Featured Research

from universities, journals, and other organizations

Teaching robots right from wrong

Date:
May 9, 2014
Source:
Tufts University
Summary:
Researchers are teaming with the U.S. Navy to explore technology that would pave the way for developing robots capable of making moral decisions. Scientists will explore the challenges of infusing autonomous robots with a sense for right, wrong, and the consequences of both.

Researchers from Tufts University, Brown University, and Rensselaer Polytechnic Institute are teaming with the U.S. Navy to explore technology that would pave the way for developing robots capable of making moral decisions.

In a project funded by the Office of Naval Research and coordinated under the Multidisciplinary University Research Initiative, scientists will explore the challenges of infusing autonomous robots with a sense for right, wrong, and the consequences of both.

"Moral competence can be roughly thought about as the ability to learn, reason with, act upon, and talk about the laws and societal conventions on which humans tend to agree," says principal investigator Matthias Scheutz, professor of computer science at Tufts School of Engineering and director of the Human-Robot Interaction Laboratory (HRI Lab) at Tufts. "The question is whether machines -- or any other artificial system, for that matter -- can emulate and exercise these abilities."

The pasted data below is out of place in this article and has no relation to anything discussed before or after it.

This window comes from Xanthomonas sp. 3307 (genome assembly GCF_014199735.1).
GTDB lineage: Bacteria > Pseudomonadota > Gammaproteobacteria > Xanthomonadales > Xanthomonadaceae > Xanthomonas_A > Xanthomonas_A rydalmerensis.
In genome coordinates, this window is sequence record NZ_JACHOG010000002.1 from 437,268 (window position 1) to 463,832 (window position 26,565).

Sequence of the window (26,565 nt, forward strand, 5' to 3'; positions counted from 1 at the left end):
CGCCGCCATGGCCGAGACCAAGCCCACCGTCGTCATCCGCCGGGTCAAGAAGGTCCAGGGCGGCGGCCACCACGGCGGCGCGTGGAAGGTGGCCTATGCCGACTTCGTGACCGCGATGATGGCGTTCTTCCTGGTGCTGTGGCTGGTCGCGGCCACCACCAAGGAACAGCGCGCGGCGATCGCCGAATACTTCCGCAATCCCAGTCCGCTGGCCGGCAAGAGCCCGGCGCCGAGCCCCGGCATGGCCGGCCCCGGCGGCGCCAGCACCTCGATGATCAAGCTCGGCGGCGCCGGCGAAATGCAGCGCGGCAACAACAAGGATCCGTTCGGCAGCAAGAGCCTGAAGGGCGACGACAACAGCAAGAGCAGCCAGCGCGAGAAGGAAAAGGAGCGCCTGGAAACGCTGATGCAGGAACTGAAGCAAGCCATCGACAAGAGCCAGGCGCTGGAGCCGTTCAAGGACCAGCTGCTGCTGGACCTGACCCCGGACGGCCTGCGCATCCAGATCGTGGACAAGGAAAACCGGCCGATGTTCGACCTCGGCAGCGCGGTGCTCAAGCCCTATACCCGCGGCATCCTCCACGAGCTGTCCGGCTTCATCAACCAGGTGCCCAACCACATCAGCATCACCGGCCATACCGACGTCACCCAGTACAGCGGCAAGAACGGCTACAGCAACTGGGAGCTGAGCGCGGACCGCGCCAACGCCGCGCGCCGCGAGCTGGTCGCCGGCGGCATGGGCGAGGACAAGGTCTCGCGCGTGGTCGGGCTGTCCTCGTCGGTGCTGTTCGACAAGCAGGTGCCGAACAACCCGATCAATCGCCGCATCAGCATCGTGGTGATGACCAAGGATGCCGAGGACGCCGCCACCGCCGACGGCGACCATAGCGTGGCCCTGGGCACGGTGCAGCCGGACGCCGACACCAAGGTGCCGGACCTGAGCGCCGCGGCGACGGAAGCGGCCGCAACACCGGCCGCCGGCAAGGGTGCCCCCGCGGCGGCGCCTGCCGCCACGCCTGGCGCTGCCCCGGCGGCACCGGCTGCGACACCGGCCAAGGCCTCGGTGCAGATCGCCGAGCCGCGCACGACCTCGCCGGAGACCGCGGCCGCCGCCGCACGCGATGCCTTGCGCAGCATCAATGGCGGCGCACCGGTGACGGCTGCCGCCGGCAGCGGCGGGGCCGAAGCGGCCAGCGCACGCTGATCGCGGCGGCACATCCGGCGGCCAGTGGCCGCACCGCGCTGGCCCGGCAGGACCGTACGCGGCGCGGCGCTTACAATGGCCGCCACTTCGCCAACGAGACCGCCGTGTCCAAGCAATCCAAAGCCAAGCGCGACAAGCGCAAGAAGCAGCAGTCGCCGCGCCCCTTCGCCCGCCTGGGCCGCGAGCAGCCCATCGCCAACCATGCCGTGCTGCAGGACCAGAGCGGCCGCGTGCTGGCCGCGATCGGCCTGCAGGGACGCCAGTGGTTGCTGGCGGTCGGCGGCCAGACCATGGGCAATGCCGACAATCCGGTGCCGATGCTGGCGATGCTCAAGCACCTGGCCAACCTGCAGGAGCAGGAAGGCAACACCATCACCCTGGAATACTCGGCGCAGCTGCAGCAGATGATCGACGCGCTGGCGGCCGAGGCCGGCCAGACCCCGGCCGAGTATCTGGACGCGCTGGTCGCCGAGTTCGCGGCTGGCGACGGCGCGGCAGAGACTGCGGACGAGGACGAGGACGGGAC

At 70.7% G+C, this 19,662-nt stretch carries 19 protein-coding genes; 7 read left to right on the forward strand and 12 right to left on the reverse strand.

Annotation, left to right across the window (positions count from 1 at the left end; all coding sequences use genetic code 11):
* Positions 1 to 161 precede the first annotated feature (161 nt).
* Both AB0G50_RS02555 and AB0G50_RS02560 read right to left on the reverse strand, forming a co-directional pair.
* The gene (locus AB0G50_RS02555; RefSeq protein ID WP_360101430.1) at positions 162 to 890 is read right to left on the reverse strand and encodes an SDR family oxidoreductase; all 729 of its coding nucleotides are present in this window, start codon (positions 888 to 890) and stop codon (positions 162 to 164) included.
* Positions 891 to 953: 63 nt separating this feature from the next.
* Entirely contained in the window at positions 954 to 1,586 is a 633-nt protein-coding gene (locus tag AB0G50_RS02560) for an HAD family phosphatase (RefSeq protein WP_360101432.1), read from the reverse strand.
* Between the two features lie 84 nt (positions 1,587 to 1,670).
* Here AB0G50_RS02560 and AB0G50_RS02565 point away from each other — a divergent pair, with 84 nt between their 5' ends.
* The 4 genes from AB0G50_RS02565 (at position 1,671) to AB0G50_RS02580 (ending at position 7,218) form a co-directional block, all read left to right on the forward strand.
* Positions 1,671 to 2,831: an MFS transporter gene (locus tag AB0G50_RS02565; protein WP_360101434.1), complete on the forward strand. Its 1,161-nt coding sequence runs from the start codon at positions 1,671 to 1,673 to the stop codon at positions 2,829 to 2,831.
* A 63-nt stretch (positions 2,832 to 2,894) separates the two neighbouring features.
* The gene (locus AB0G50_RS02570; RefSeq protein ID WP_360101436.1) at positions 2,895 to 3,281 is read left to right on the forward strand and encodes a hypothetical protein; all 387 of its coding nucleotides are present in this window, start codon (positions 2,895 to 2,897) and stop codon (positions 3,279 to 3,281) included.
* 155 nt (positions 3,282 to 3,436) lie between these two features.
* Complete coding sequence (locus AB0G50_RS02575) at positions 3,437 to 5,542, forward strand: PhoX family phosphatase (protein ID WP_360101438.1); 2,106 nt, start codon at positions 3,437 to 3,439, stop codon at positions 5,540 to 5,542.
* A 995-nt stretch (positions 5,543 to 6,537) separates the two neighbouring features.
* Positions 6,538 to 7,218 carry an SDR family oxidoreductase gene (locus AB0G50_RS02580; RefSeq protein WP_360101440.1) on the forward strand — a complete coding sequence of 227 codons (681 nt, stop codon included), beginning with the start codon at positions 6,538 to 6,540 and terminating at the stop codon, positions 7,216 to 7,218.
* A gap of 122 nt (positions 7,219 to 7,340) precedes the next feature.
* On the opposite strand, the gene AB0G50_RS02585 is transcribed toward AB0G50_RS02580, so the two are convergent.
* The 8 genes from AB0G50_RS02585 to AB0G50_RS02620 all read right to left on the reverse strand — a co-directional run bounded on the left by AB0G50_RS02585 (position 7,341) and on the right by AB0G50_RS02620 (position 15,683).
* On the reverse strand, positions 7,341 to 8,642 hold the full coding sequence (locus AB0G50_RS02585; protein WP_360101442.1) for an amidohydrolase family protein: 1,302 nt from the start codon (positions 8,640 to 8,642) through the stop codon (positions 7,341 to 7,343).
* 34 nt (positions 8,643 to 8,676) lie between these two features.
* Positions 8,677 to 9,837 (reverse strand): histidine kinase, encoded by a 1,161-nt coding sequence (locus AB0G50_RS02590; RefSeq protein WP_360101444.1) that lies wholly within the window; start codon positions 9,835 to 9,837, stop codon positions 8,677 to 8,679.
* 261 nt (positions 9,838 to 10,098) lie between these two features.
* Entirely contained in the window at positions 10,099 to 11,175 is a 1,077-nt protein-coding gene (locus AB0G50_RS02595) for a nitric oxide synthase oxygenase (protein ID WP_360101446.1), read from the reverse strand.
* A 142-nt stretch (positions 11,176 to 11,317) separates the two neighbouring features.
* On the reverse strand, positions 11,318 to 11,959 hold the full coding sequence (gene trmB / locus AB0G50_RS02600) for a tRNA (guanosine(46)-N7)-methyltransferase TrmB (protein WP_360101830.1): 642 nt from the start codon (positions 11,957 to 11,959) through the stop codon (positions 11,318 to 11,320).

One scenario is a battlefield, he says. A robot medic responsible for helping wounded soldiers is ordered to transport urgently needed medication to a nearby field hospital. En route, it encounters a Marine with a fractured leg. Should the robot abort the mission to assist the injured? Will it?

If the machine stops, a new set of questions arises. The robot assesses the soldier's physical state and determines that unless it applies traction, internal bleeding in the soldier's thigh could prove fatal. However, applying traction will cause intense pain. Is the robot morally permitted to cause the soldier pain, even if it's for the soldier's well-being?

The ONR-funded project will first isolate essential elements of human moral competence through theoretical and empirical research. Based on the results, the team will develop formal frameworks for modeling human-level moral reasoning that can be verified. Next, it will implement corresponding mechanisms for moral competence in a computational architecture.

"Our lab will develop unique algorithms and computational mechanisms integrated into an existing and proven architecture for autonomous robots," says Scheutz. "The augmented architecture will be flexible enough to allow for a robot's dynamic override of planned actions based on moral reasoning."

Once architecture is established, researchers can begin to evaluate how machines perform in human-robot interaction experiments where robots face various dilemmas, make decisions, and explain their decisions in ways that are acceptable to humans.